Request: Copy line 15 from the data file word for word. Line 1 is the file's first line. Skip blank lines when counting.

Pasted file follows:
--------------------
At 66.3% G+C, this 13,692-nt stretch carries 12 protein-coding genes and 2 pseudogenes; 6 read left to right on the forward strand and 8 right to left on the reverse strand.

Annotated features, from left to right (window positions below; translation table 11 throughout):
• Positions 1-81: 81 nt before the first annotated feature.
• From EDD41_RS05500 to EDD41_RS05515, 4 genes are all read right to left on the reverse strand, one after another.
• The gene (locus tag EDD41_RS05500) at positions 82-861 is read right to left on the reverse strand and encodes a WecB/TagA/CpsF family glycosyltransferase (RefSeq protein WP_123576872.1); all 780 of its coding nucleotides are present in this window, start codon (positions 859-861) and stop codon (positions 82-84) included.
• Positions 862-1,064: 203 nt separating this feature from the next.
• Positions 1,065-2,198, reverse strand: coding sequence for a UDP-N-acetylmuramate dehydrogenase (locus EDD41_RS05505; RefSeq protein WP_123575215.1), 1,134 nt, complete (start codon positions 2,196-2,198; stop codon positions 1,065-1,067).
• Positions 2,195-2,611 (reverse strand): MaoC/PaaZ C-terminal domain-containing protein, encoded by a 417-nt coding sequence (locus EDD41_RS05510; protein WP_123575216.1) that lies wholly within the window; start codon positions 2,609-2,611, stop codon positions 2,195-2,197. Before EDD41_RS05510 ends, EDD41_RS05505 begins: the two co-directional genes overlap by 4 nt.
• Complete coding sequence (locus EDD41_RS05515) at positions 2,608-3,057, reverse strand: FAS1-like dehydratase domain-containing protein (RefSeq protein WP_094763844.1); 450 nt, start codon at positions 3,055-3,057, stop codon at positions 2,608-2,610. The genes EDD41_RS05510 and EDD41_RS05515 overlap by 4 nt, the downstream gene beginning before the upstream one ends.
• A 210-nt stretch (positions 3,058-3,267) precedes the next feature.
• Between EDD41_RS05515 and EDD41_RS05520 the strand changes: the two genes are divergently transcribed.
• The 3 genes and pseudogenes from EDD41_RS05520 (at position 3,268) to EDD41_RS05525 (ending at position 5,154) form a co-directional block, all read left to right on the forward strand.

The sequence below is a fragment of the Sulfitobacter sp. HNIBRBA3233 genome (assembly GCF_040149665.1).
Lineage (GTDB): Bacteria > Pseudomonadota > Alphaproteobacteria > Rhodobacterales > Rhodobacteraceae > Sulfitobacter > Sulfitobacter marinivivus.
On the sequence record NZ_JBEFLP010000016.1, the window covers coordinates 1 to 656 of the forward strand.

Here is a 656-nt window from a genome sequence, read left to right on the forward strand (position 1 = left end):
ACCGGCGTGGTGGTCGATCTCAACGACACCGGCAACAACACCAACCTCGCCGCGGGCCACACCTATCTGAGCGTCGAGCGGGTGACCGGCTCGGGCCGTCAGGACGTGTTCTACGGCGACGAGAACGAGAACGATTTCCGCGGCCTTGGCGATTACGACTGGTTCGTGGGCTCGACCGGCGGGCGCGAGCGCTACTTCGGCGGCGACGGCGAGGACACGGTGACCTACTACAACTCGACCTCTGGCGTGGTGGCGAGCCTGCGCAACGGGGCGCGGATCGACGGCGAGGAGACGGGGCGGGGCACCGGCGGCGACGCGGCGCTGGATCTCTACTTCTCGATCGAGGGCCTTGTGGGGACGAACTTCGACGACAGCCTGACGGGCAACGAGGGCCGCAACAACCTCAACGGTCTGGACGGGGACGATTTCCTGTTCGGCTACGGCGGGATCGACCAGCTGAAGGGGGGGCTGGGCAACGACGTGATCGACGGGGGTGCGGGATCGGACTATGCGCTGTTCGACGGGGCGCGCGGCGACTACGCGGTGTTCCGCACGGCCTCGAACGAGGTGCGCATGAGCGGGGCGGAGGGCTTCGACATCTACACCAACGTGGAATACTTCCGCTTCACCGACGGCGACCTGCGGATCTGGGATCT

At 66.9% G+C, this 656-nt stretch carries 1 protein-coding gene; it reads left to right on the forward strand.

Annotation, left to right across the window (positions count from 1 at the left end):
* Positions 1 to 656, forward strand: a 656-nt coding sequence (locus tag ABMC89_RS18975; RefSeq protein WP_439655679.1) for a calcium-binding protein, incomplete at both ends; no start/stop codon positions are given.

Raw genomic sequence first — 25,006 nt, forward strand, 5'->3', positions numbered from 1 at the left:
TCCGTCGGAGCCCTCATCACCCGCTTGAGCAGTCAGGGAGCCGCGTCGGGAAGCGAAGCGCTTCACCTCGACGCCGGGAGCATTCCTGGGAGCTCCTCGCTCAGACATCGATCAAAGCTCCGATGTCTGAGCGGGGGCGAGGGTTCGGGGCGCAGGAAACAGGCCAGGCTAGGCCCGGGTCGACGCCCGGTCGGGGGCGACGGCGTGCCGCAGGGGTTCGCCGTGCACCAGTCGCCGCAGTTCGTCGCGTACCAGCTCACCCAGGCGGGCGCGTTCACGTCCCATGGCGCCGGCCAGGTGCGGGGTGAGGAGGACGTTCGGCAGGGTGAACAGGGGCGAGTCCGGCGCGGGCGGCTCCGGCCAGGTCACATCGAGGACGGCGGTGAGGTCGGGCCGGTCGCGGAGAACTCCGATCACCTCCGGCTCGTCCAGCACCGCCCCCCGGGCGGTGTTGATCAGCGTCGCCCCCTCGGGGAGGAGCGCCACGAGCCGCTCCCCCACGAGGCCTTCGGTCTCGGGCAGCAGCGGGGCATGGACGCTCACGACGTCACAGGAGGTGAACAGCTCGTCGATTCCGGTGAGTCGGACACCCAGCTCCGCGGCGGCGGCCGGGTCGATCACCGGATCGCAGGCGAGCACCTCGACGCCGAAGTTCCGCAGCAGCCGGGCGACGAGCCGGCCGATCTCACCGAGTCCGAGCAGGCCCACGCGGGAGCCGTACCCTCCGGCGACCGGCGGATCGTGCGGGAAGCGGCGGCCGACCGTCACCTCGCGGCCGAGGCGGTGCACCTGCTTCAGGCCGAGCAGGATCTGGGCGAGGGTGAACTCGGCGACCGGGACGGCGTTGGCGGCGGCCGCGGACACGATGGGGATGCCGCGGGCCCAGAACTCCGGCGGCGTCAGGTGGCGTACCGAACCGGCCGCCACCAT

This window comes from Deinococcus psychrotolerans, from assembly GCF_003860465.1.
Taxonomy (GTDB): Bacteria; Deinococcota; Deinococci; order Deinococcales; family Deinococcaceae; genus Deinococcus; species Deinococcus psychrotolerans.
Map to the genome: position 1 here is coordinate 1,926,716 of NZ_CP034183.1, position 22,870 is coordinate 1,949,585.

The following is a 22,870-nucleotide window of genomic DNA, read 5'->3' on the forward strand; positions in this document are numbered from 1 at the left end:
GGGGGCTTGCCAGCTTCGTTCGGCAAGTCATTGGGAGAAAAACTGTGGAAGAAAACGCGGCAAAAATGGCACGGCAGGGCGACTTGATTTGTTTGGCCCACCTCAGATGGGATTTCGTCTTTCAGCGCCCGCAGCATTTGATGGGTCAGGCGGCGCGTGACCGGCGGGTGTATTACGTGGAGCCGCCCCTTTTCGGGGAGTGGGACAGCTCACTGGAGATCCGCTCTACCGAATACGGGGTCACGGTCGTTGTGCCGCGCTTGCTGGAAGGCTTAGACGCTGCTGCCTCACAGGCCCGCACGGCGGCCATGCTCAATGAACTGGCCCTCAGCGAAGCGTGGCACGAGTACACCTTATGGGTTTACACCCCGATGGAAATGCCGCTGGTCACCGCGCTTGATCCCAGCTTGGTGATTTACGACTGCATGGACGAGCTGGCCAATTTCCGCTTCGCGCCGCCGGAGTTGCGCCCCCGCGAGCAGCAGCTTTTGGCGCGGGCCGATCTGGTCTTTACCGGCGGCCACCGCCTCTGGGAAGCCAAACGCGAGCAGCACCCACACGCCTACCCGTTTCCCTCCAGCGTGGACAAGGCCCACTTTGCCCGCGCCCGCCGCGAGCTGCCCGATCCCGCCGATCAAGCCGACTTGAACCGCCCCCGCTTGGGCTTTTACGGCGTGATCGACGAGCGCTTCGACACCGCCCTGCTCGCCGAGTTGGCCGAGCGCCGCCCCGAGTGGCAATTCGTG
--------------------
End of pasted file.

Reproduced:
On the sequence record NZ_JBEFLP010000016.1, the window covers coordinates 1 to 656 of the forward strand.